Amazon is reportedly doubling down on its attempt to block Microsoft from a lucrative Pentagon contract for cloud computing worth $10 billion, the latest twist in the e-commerce giant’s ongoing dispute with the Trump administration over the awarding of the contract.
Reuters reported Tuesday that Amazon is planning to file a motion for a temporary restraining order against Microsoft on January 24 and that a federal court will issue its decision on February 11.
Amazon has been sparring with the Trump administration over the contract, with the online retailer alleging that the White House exerted “improper pressure” and bias that led to the U.S. Department of Defense awarding the Joint Enterprise Defense Infrastructure Cloud (JEDI) contract to Microsoft.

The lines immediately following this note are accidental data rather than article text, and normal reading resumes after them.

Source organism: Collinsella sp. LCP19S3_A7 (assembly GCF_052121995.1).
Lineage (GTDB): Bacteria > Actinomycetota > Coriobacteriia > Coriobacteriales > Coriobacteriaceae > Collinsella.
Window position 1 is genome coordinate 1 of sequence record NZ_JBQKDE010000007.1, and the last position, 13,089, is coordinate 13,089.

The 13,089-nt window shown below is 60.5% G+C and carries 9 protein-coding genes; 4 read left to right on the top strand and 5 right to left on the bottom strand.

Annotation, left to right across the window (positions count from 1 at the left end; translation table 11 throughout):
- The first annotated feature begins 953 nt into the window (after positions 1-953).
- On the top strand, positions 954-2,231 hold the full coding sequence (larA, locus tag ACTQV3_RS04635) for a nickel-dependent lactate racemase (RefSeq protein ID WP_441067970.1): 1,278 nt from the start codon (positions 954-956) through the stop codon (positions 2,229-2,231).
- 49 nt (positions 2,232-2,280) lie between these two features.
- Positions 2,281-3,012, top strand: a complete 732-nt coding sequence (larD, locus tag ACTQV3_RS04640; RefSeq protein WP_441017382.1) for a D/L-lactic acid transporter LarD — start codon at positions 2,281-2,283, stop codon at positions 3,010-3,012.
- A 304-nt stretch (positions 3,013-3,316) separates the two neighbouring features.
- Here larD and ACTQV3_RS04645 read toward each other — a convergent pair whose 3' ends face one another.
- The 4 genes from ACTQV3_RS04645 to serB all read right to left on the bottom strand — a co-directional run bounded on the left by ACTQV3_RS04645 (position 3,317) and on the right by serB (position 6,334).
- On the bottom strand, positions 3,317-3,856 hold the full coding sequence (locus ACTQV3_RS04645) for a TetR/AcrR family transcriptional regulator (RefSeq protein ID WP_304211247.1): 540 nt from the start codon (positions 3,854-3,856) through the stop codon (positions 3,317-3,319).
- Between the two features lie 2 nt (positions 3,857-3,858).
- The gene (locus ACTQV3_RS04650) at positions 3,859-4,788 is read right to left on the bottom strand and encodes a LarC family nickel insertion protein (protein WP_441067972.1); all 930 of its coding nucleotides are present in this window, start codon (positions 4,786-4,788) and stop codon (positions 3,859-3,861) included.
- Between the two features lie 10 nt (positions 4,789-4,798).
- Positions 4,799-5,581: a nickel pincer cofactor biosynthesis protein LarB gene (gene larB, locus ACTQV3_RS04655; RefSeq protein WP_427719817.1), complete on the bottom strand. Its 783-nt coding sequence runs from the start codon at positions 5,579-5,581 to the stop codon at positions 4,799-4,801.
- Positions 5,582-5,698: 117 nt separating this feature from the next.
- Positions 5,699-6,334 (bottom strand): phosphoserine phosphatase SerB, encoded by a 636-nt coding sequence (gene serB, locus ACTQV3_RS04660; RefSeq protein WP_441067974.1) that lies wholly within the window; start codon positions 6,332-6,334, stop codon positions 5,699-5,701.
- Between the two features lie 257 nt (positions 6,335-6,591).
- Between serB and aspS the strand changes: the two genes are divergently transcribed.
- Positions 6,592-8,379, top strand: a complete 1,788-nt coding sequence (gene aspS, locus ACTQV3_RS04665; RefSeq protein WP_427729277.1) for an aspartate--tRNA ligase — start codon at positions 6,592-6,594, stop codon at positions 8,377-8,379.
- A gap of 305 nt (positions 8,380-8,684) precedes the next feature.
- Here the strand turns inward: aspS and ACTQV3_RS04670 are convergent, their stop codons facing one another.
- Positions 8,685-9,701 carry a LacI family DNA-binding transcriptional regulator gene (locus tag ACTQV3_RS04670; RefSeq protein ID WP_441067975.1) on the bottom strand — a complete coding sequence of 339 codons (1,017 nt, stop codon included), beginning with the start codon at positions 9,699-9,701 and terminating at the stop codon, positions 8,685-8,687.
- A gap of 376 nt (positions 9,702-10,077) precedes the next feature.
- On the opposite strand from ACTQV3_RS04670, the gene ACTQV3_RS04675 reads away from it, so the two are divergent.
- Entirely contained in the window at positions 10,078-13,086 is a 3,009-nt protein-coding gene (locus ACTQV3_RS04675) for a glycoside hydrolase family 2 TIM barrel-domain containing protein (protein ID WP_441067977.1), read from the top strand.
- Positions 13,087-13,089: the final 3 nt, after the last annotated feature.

JEDI is part of the Pentagon’s effort to update its technology infrastructure by giving the military improved access to the cloud from battlefields and other far-flung locations.
The Pentagon awarded the contract to Microsoft in October. But Amazon filed a lawsuit shortly thereafter, claiming that President Donald Trump interfered in the decision making process and that “substantial and pervasive errors” occurred in awarding the contract to Microsoft.
President Trump has publicly crossed swords with Amazon founder and CEO Jeff Bezos, who also owns the Washington Post. The newspaper’s coverage of the Trump administration has been overwhelmingly negative — a point that President Trump has brought up in his interactions with the media.
Amazon said in its initial court filing last year that it lost the Pentagon contract due to President Trump’s “personal vendetta against Mr. Bezos, Amazon, and the Washington Post.”